With 8 I was sighing each time I had to do something windows, or even when my mouse decided to wander near screens borders. Now my stress level is way down, and I'm happy to be on a system that ain't fighting me at each corner.

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*** the start menu and *** the start screen. All I need is that little search bar. Since they introduced that in Windows I have not once looked at my start menu. I type the app I want and boom, theres the shortcut, thank you. I really dont see the need for anything else, ever. It makes sense for people who dont know their *** like I do, I guess. As far as I am concerned, I will get 8, jump right into it searching for ways to get that search bar into my taskbar and make the windows key direct to it. The end.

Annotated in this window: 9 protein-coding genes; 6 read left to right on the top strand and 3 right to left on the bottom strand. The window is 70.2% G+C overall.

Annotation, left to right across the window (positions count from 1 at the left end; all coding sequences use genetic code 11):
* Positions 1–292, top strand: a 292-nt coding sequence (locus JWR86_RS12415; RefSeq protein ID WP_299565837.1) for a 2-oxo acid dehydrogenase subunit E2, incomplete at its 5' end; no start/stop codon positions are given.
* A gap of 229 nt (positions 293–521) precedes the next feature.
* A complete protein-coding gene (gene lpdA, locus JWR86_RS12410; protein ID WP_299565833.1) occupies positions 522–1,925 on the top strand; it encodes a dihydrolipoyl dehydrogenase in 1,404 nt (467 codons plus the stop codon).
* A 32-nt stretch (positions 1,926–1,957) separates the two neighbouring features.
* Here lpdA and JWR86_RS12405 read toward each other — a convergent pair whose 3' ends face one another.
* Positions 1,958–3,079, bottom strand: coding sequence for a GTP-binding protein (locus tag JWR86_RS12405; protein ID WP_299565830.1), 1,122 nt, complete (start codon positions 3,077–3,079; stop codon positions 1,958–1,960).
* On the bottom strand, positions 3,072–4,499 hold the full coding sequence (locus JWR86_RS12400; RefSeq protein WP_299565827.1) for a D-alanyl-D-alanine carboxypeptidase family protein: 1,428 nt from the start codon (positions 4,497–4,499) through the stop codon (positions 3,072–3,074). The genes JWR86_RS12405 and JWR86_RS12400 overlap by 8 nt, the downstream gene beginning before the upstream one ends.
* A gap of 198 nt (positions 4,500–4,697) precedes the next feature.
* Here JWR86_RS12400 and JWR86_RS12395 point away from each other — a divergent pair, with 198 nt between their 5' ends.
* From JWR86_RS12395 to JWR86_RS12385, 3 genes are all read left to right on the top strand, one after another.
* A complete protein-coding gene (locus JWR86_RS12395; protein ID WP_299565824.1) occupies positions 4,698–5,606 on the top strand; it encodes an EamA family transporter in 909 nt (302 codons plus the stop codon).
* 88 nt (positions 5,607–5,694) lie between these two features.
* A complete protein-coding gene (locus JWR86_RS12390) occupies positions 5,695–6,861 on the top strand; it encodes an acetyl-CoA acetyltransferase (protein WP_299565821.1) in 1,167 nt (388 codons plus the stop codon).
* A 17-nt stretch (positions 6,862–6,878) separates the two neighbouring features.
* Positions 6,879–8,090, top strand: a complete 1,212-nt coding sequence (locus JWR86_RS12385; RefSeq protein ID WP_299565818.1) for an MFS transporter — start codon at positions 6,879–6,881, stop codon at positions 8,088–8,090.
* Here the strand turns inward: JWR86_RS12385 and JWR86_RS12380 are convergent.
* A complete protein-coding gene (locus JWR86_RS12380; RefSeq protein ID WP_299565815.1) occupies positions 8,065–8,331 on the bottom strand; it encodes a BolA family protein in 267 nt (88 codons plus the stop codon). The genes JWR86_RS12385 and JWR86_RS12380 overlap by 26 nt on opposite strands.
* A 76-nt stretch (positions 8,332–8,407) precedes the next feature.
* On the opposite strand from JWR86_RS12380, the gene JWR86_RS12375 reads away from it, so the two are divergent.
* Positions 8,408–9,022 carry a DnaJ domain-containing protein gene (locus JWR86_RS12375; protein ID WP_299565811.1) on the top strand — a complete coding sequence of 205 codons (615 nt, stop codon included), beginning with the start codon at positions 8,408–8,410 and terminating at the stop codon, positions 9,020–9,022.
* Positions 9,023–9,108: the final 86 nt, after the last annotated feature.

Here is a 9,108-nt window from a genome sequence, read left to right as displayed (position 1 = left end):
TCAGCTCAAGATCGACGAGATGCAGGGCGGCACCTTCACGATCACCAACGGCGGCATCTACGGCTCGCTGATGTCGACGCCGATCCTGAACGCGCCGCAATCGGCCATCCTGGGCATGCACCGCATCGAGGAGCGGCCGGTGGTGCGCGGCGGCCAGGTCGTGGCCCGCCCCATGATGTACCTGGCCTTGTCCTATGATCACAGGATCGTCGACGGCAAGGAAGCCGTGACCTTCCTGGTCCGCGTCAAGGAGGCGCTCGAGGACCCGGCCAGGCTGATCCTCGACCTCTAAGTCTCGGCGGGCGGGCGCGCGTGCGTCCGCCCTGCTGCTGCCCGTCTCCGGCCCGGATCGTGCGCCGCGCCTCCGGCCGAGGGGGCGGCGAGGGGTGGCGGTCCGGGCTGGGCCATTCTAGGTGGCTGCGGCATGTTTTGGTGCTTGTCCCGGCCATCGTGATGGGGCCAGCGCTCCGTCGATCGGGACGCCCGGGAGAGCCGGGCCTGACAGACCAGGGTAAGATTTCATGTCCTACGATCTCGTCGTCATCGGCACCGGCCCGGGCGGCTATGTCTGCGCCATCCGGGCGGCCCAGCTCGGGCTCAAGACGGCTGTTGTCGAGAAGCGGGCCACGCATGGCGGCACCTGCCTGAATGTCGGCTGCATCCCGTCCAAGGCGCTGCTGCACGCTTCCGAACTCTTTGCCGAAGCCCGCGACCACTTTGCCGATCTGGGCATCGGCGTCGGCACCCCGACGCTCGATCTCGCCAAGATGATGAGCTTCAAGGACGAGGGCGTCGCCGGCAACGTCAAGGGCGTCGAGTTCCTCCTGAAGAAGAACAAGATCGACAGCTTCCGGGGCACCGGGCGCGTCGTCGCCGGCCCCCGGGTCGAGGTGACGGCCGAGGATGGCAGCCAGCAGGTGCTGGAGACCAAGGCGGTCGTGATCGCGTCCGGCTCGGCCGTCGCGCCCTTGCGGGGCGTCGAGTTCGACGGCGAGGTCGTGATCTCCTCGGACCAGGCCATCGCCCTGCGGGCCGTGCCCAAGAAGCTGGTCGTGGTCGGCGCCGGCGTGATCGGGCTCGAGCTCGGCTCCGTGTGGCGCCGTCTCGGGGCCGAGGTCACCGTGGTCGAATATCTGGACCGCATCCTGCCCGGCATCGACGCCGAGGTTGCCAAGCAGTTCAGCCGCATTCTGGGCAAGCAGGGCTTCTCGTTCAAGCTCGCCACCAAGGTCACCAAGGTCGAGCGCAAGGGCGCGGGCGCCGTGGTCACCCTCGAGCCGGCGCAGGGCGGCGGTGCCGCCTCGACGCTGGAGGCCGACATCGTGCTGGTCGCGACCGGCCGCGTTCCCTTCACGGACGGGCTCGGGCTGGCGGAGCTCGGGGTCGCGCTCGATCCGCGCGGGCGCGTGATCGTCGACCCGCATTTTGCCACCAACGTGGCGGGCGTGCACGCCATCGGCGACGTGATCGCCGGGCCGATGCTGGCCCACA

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Inspector replied on Sun, Jul 1 2012 12:24 AM

Well for apps that you use daily, its a lot quicker to just click the program then do a search on it... If you know *** use it... Searching isn't hard just takes a few seconds longer, i use it too but for games and programs i barely use once a month.

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Joel H replied on Sun, Jul 1 2012 12:59 AM

Mayhem,

It doesn't sound like you do much in the way of software testing. Tell me -- what do you do when you don't remember the name of an app? Do you keep a mental list of 100-150 separate software programs, including the ones you use only once every few months?

Maybe you do. If so, my hat is off to you. But the biggest problem with the Start Screen isn't the way applications are displayed, it's the way it breaks all previous organizational structure, flattens everything, and throws out all of the old cues for where information is actually found.